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vated members of the family. The Accadians of Babylonia fooked upon the Mountain of the East,” the present Mount Elwend, as the spot whereon the ark of the Chaldean Noah had rested, and as the cradle of their race ; but it is very possible that this was but the first centre and starting point of the extinct Chaldeo-Elamite branch, the original home of the whole family really lying far to the north-west among the slopes of the Altai range.
The Finno-Ugric or Uralic dialects are divided by Prince L-L. Bonaparte into four sub-families, the Chudic, the Permian, the Volgic, and the Uigur. The Chudic sub-family is again divided into two branches, one branch being the Finnic, comprising Finnish, Vepse, Vote and Karelian, Esthonian and Krevingian, and Livonian with the extinct dialect of Salis and the dialects of Kolken and Pisen, while the other branch is the Laponic, in which Lappic holds a solitary place. The Permian is spoken in the north-east of Russia, and includes Permian proper, Zyrianian, and Votiak. Volgic branches off into Cheremissian and Mordvinian (with its two dialects) on the Volga, and Uigur into Ostiak, Vogul and Magyár or Hungarian, once spoken on the banks of the Obi. The researches carried on of late years into the Uralic languages have not only demonstrated their close affinity and common origin, but also a system of equivalence of sounds similar to that known as Grimm's law. Thus Riedl has established the following table of consonantal permutations for the Magyár :k=kl =; }=j; g=g; g=d; t= = =k;j=gj, j=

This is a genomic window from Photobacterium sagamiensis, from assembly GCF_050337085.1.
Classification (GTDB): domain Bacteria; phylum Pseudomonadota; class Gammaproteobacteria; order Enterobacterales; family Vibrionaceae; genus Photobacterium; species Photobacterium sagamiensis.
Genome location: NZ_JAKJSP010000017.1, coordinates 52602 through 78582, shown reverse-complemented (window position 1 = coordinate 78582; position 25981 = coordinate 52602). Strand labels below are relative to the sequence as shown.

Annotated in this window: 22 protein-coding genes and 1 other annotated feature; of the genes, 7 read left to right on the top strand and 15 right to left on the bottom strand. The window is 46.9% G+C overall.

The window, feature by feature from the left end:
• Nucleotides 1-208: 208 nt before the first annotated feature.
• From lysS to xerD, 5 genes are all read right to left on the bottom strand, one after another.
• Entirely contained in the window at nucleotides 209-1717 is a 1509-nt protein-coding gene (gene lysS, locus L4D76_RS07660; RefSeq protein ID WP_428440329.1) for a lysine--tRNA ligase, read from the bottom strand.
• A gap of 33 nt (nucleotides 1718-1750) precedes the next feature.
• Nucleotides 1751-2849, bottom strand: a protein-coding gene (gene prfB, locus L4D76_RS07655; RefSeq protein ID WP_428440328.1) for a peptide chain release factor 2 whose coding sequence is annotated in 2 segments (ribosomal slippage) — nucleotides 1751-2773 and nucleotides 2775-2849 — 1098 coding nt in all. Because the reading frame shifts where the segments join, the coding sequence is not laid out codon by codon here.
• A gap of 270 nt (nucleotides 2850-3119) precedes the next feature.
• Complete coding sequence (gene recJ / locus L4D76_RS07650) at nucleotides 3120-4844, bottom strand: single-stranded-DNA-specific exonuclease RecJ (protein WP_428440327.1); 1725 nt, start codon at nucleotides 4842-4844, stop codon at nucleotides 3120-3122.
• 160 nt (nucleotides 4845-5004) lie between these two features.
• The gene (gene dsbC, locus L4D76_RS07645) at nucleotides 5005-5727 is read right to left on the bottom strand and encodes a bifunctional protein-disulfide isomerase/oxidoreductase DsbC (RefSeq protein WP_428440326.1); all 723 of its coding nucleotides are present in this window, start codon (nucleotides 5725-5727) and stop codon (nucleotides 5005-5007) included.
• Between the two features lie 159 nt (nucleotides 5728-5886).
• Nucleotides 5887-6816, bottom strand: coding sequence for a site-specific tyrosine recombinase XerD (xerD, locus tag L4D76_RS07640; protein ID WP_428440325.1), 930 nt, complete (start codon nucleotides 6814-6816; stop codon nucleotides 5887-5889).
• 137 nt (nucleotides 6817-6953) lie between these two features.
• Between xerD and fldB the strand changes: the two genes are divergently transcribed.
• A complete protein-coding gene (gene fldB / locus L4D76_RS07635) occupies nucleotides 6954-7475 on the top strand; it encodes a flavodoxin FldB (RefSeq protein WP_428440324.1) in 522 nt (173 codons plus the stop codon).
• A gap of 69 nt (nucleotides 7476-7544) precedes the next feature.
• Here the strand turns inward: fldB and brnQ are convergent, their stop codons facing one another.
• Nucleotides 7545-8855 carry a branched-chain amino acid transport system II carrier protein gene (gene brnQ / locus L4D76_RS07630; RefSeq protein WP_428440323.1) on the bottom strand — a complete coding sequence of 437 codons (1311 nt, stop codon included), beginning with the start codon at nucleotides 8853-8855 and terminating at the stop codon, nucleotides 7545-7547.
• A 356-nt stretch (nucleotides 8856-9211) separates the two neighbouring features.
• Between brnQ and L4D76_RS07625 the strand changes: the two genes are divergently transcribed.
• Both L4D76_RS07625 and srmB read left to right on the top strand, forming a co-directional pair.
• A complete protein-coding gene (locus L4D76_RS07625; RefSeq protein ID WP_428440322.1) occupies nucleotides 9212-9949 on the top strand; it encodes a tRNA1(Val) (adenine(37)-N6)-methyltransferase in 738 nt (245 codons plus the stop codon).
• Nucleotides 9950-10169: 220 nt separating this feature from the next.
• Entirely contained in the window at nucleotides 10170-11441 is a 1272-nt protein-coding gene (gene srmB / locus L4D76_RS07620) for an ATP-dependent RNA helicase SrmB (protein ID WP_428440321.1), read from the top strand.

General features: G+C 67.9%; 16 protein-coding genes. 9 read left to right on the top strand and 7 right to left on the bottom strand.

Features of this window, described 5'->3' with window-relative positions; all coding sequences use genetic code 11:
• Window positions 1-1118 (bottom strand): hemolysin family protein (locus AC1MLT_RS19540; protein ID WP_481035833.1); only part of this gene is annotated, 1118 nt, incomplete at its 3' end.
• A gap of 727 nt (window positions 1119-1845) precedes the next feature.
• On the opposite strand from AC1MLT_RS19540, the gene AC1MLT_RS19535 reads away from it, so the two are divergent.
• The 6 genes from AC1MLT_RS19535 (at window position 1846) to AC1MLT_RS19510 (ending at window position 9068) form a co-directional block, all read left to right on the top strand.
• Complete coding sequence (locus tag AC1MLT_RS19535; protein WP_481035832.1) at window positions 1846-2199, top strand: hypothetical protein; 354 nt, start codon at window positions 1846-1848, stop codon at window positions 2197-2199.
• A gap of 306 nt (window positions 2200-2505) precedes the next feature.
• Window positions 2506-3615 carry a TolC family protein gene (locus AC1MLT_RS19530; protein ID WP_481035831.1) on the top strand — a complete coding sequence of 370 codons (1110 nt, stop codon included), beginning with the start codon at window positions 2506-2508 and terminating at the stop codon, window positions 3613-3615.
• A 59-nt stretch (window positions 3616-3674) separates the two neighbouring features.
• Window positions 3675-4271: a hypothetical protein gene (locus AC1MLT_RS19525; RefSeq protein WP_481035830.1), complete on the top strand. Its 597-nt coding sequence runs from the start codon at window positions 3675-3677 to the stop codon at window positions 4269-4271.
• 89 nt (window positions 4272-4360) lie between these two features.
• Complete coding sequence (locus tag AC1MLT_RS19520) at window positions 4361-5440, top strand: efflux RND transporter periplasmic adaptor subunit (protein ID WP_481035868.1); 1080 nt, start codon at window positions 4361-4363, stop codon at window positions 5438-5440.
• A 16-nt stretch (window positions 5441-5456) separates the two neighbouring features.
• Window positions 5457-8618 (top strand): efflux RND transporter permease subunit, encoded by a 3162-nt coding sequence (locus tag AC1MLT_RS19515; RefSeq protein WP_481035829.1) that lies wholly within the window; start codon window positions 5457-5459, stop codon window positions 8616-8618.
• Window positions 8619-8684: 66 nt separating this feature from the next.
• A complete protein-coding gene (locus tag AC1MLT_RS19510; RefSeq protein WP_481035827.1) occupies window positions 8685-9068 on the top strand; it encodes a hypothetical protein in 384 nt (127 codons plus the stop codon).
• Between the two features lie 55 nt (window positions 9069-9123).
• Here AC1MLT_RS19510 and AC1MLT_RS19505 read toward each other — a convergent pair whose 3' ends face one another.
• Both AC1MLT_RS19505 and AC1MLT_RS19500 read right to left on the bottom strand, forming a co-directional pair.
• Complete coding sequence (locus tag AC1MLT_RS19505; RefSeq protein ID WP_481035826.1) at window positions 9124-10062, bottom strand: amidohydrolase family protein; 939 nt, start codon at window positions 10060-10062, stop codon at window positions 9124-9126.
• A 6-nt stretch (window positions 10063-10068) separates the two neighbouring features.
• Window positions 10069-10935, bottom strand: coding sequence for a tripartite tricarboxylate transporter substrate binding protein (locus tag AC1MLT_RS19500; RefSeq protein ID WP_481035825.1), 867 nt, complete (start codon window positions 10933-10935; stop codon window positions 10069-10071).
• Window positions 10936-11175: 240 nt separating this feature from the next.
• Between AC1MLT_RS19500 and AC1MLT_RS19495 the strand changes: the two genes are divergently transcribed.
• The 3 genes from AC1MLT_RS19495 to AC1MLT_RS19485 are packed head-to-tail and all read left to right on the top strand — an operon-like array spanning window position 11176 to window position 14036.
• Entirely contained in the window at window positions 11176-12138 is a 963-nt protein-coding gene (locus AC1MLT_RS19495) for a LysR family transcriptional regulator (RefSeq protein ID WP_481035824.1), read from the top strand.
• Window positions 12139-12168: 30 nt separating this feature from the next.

nj; j = 0; 1=j=g; 1=n=r;t=d=l=t; d =2; 1=S; n=gi; m = p; av = 0; ev=ö; iv =ü.'